If we ever meet in the city- I want us to walk down Madison Avenue together and try my favorite chocolate. And then maybe we will have Peruvian food at Flor De Mayo- or stop by little Italy to bring back cheese for our mothers.

May 23, 2011

Post on Pictures

Pictures are to posts as lipstick is to women. They  catch your eye, provide a mental image for the words, and beautify the face of the blog. They are a vital accessory, and I have long been devoted to their cause. However, I had no sooner started blogging then I was forced to recognize that you can't get pictures from just anywhere. If you google for pictures- you end up using somebody's work (imagine using somebody else's lipstick). Regardless of what you may think about intellectual property-rights and free-loading, the idea of being contacted by an incensed photographer years down the road (when they stumbled on my blog and found the photos they took on their trip to Tahiti were being used without so much as a citation) was not a pleasant thought. Consequently, I discovered the below alternatives.


Believe it or not, I do take some of my own photos (unfortunately I am not handy enough with a camera to take as many as I should like).  Some bloggers, it seems,  take mostly their own photos (kudos to them), but I have only attempted it a few times,with middling success. Another possibility is to use a friend's pictures (and credit them). I've done this before when grandparents or friends took good shots.


You can still go the Google route- and actually contact the photographer for the use of the photo. Down this road I have usually met with success. (I think photographers are typically honored that someone likes their photos and that they'll get a shout-out in a post-script on your blog). The downside is you do need to contact them in advance since it often takes 24-48  hours for the owner to get back to you (hence a possible delay in your post). I have gotten a "no" only once- when the photograph was on the website of a plumbing  and water-damage repair company (and they themselves had gotten the photograph from a third source).  [People, one of my favorite Gogyohka-Thursdays is waiting in darkness for the right water-damaged-book photo. Contact me if you have one.]


Currently this is where I get most of my photos. If you google "free images" you'll find host sites with a reasonably vast selection. Microsoft has quite a large collection- on occasion Wikipedia has a few historical ones. Also some image sites have free-trials where they let you download a hundred or so before asking you pay.


Yes, I have actually purchased photos before. Companies such as Fotolia or Dreamstime will let you purchase credit packages to be used at your discretion. As a poor college student, this is far from cheap. But when I have cash to spare I'll get a few credits for the rainy day in which I simply can't find a fitting photo in public domain.


I should mention- purchasing photos is a time-consuming and risky venture. I looked through a good 2,000 before selecting the one at the top of this post... and then somehow (I don't know how) I selected the wrong size and bought the XXL version- like the kind you'd print and cover a wall with. (I don't like it THAT much!!!) So instead of costing me $2.50, it cost me a disgusting, gut-wrenching $24. I called the company but there's nothing they can do.  It's a done deal. I'm pretty depressed now. (I'm thinking about using it twenty more times just to get my money's worth.)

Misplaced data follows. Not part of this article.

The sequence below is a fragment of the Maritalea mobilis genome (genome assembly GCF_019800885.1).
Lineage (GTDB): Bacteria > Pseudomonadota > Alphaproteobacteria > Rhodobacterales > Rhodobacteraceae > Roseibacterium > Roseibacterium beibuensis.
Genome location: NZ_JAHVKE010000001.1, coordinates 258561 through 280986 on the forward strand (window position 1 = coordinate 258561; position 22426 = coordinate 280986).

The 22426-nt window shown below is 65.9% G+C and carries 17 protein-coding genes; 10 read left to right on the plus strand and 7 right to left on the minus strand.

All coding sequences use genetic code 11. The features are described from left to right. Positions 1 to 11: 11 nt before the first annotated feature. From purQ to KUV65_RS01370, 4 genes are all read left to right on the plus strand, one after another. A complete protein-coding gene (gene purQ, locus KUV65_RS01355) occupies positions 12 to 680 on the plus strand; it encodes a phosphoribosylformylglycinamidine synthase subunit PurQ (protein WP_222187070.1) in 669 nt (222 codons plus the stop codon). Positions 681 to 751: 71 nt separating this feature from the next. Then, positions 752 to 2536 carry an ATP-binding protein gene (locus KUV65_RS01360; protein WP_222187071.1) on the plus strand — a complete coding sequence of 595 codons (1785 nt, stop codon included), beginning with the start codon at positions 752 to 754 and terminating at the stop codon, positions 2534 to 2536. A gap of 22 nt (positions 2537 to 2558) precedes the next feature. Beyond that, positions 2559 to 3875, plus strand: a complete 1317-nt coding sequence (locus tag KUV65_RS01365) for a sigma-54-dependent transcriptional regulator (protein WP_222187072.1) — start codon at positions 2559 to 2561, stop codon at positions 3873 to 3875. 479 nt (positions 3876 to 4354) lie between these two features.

So do me a favor and please scroll back up and fully appreciate the heading photo.

*Photo of the Metropolian by John Glines. Used by permission.

May 19, 2011

Gogyohka-Thursday [35]

watching her try

to blow out

the candles

my arm

as wet as the cake

- 5/19/2008

May 17, 2011

Unbearable Beauty

Sometimes beauty makes me cry.

It's something in the trees... about quiet laughter in the afternoon... about sunlight filtering through branches and bare-feet on wet grass... in the stillness of a forest and the sound of running water.

"All we can do, in this deep summer hour,
with the rain, the taxis and the flowers,
walking between the dear ones holding on,
is shout, shout for joy."

There's something in a kiss, something in a bride. There's something in the smell of a new-born babe.  There's something in the smile of those you love, and there's something in a song sung in summer. -Something more than beautiful, something closer to sublime- so near perfection I can find no words for it.

"I said so little.
I could not think of replies.
The words all flew away,
up away from me, up into the trees,
where they shout, shout for joy."

It is these tastes of perfection that make me cry- that make my heart swell so full I think it'd burst and break- and so I weep.

Shout, shout for joy.

*Lyrics from Shout for Joy by The Innocence Mission.

May 14, 2011


Today I purge- today I sift through the work of the past nine months and decide what is worth keeping. I sit amongst piles of (expensive) textbooks,  folders full of papers,  endless notebooks half-filled with psychology and marketing notes… pages full of things I was supposed to remember… and have already forgotten. I feel like I’m selecting memories. 

I’m a memento kind of person. (Somewhere in a folder I have grass from a field I played in when I was eleven.) And maybe since such a large part of who I am is wrapped up in writing- it is difficult for me to throw away anything my pen has touched.